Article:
Thursday, October 27, 2011

Accounting for Civilization

The work of Denise Schmandt-Besserat demonstrates from empirical historical evidence that civilization began with accounting. The first writing began with records of promises and debts.

While not a circulating medium of indirect barter, the early artifacts of accounting nonetheless bear the essential elements of money, showing value and naming the guarantor. Moreover, in a long foreshadowing to the modern era, these earliest tokens functioned more like drafts and promissory notes. When the debt was paid, the recording instrument was discarded. Thus, archeologists found them in refuse pits and middens.

That was one reason that these intriguing evidences of commerce were overlooked. Archeologists brought with them an implicit mindset at once modern (of course), but also, more primitive than that of Jarmo c. 8000 BC: they thought that the media of commerce would be treated like gold treasure and silver coins.

These little clay objects were given scant attention by museums. When art history professor Denise Schmandt-Besserat queried and visited museums for their oldest ceramics, she was surprised to be shown these little bullets, pyramids, cones, and disks. Most were uncatalogued. After a few years of puzzling over them, the truth dawned on her: these were tokens. And they – not pictographs – were the true origin of writing.
Pictographs did, indeed, antedate cuneiform. However, the pictographs themselves show much epistemic development, representing abstractions such as “food” rather than only concretes such as “bread.” As many pictographs mimicked tokens, it was clear that the clay promises came first. The clay tokens show a long development of their own, from simple representations such as “sheep” and “wheat” to differentiations of kind and measure, as well as to manufactured goods such as beer and cloth.

She published her findings first in a large two-volume corpus, Before Writing (University of Texas Press, 1992). The core of that narrative and the essential illustrations were condensed into a popular paperback, How Writing Came About (University of Texas Press, 1996). Focusing even more narrowly on the power of these tokens to enable the creation of civilization, she produced a children’s book, The History of Counting (Morrow Jr., 1999).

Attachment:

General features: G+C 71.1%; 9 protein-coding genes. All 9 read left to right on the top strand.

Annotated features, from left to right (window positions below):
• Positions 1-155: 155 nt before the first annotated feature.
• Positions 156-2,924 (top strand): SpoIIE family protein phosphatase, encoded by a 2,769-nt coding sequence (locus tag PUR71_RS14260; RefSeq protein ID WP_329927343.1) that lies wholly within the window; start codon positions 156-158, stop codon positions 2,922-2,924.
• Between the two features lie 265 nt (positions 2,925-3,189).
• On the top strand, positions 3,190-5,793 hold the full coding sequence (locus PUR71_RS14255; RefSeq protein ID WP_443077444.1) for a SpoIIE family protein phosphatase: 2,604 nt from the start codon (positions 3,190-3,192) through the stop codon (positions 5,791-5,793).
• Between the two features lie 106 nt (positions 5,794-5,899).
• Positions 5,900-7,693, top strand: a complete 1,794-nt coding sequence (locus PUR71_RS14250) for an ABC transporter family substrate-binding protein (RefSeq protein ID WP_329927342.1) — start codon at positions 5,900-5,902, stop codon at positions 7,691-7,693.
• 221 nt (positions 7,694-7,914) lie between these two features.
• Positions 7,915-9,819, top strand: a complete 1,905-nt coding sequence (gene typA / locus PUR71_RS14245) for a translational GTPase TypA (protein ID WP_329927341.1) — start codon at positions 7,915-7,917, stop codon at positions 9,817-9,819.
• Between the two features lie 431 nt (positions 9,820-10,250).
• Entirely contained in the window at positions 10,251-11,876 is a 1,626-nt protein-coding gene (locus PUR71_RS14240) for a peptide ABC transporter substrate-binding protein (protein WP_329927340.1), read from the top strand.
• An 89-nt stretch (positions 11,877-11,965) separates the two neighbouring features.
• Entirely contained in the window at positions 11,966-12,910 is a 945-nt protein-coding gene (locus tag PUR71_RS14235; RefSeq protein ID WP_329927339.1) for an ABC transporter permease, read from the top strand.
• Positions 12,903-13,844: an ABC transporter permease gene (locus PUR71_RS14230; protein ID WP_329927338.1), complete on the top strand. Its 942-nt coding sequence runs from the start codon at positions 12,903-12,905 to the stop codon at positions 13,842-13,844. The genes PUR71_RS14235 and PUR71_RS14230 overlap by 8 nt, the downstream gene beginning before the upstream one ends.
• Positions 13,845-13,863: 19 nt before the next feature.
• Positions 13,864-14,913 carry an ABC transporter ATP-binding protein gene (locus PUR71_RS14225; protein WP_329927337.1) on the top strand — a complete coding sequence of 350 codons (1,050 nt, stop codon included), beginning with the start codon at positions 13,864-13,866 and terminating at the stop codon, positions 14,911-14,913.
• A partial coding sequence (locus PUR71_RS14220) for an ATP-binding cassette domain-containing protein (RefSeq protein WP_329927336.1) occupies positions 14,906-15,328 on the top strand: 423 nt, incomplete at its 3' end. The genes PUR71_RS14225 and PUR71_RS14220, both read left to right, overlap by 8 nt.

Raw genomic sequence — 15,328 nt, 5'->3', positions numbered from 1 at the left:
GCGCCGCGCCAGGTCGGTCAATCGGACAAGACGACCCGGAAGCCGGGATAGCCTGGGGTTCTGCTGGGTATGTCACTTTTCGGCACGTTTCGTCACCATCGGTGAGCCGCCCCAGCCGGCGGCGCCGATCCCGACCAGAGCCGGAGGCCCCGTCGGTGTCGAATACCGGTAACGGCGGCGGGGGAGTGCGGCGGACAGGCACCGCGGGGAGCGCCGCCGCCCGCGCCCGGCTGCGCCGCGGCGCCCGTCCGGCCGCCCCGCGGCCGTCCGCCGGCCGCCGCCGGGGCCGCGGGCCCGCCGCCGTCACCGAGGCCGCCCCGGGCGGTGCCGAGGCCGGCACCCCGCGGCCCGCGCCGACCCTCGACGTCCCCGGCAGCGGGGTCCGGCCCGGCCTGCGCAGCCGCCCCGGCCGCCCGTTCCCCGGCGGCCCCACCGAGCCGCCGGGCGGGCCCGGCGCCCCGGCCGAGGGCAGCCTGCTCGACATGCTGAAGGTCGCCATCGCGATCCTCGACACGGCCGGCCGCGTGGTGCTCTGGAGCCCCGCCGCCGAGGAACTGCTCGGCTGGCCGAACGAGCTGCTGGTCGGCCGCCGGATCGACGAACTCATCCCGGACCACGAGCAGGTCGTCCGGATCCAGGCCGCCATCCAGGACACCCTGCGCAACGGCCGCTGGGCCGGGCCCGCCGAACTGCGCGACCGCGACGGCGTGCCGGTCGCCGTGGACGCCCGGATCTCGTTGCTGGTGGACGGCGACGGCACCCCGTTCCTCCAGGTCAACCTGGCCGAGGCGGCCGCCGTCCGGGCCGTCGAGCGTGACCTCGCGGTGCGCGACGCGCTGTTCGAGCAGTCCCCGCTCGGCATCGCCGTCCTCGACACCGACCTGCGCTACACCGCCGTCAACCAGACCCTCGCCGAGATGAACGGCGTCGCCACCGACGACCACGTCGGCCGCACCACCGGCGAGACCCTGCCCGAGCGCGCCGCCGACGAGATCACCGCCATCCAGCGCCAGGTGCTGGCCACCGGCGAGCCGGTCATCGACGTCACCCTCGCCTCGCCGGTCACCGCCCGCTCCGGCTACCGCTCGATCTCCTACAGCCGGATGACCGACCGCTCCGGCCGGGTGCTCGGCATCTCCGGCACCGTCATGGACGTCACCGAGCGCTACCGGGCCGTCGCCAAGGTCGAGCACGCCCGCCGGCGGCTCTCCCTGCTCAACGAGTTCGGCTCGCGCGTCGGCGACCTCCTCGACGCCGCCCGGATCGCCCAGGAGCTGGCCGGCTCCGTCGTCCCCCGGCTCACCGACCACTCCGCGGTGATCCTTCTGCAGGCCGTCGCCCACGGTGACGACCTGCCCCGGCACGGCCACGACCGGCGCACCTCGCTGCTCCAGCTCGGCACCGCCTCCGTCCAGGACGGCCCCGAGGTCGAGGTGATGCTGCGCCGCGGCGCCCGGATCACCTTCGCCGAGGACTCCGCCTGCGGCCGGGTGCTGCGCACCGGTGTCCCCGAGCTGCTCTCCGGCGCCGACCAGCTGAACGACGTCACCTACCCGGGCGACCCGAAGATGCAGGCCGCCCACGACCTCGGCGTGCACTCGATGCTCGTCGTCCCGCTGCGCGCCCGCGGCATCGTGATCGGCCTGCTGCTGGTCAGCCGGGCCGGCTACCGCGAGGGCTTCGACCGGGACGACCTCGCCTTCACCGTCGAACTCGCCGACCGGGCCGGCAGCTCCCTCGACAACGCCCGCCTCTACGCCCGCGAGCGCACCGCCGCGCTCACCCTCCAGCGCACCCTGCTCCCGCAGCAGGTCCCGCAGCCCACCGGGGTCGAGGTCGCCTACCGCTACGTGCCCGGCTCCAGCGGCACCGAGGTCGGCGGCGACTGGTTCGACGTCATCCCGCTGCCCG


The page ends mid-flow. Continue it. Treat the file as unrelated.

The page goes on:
Before these tokens, there were no large numbers such as 4, 5, 6, and 7. Today, we accept decimal tallying on our ten digits as “natural” but it surely was not. The first representations of “five” were "three passed one“ and "three one one.” Our modern languages still hint of that earlier time, as in French three is big (trois/tres) or in Hungarian big follows three (nagy/negy). Slavic languages still carry the old Indo-European singular-dual-plural grammar for 1-2-many. (Other languages have other divisions; none at root speaks distinctly of four, five, and six.)

Numeracy is not natural and was invented for commerce and from that came literacy.  What was counted was farm goods owed, i.e., debts – economic, financial, fiduciary, commercial, exchanges.

The barrier to understanding this is easy to show. The broad mainstream of intellectuals across all academic disciplines holds business in low regard. That is obvious by inspection. In the festschrift The Philosophy of Karl Popper (Open Court, 1974), Nobel laureate neurologist Sir John Carew Eccles outlined Popper’s theory of objective knowledge. We have sensora; and we have words for our perceptions. A third world also exists, the writings about our perceptions. This was before Schmandt-Besserat’s discoveries, of course, but resting on the earlier work of Sir Leonard Wooley, Eccles wrote:
“There is undoubtedly a feeling of bathos in the uses to which this marvellous discovery was put initially. Mostly it was used for business documents, contracts, inventories, deeds of sale! But also it was used for Royal inscriptions and at a later stage for recording religious texts.”
In this view only its use by the king (note the capital letter) and priests could elevate writing from the common clay of commerce.

But writing supersedes even this. In truth, as Denise Schmandt-Besserat shows most recently in When Writing Met Art (University of Texas Press, 2007), pre-literate art was illiterate. The ordered narratives which we accept as normal in art – Da Vinci’s The Last Supper, The Raft of the Medusa by GĂ©ricault, or Edward Hopper’s Nighthawks – had their origins in the nicely ordered spatial vocabulary of cuneiform inventories and Sumerian contracts.

Money is Speech

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